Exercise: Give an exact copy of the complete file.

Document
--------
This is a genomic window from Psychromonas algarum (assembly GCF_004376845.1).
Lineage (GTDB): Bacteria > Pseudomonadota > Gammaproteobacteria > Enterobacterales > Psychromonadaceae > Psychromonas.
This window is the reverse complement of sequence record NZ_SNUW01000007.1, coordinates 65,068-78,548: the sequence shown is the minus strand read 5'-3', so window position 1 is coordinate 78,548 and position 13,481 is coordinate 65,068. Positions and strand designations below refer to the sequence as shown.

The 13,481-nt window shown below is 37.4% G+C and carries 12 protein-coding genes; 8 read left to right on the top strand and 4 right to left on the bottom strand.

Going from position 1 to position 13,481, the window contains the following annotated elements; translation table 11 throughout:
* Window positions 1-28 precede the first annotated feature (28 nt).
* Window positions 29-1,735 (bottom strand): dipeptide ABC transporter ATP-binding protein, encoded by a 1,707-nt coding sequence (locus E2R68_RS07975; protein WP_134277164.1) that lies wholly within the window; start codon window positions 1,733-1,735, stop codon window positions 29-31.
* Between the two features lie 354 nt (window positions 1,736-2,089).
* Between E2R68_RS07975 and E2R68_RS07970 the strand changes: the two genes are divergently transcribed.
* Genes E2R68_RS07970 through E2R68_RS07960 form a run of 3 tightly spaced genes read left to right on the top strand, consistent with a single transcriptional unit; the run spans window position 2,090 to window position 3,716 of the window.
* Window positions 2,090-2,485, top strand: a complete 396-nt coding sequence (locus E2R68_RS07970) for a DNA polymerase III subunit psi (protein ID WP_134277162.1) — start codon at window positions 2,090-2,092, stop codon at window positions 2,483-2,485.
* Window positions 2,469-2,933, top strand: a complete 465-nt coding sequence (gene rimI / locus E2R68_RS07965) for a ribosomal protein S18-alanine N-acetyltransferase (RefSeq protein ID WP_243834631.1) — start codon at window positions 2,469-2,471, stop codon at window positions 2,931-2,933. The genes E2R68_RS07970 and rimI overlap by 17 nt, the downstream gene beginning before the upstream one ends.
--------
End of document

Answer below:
This is a genomic window from Psychromonas algarum (assembly GCF_004376845.1).
Lineage (GTDB): Bacteria > Pseudomonadota > Gammaproteobacteria > Enterobacterales > Psychromonadaceae > Psychromonas.
This window is the reverse complement of sequence record NZ_SNUW01000007.1, coordinates 65,068-78,548: the sequence shown is the minus strand read 5'-3', so window position 1 is coordinate 78,548 and position 13,481 is coordinate 65,068. Positions and strand designations below refer to the sequence as shown.

The 13,481-nt window shown below is 37.4% G+C and carries 12 protein-coding genes; 8 read left to right on the top strand and 4 right to left on the bottom strand.

Going from position 1 to position 13,481, the window contains the following annotated elements; translation table 11 throughout:
* Window positions 1-28 precede the first annotated feature (28 nt).
* Window positions 29-1,735 (bottom strand): dipeptide ABC transporter ATP-binding protein, encoded by a 1,707-nt coding sequence (locus E2R68_RS07975; protein WP_134277164.1) that lies wholly within the window; start codon window positions 1,733-1,735, stop codon window positions 29-31.
* Between the two features lie 354 nt (window positions 1,736-2,089).
* Between E2R68_RS07975 and E2R68_RS07970 the strand changes: the two genes are divergently transcribed.
* Genes E2R68_RS07970 through E2R68_RS07960 form a run of 3 tightly spaced genes read left to right on the top strand, consistent with a single transcriptional unit; the run spans window position 2,090 to window position 3,716 of the window.
* Window positions 2,090-2,485, top strand: a complete 396-nt coding sequence (locus E2R68_RS07970) for a DNA polymerase III subunit psi (protein ID WP_134277162.1) — start codon at window positions 2,090-2,092, stop codon at window positions 2,483-2,485.
* Window positions 2,469-2,933, top strand: a complete 465-nt coding sequence (gene rimI / locus E2R68_RS07965) for a ribosomal protein S18-alanine N-acetyltransferase (RefSeq protein ID WP_243834631.1) — start codon at window positions 2,469-2,471, stop codon at window positions 2,931-2,933. The genes E2R68_RS07970 and rimI overlap by 17 nt, the downstream gene beginning before the upstream one ends.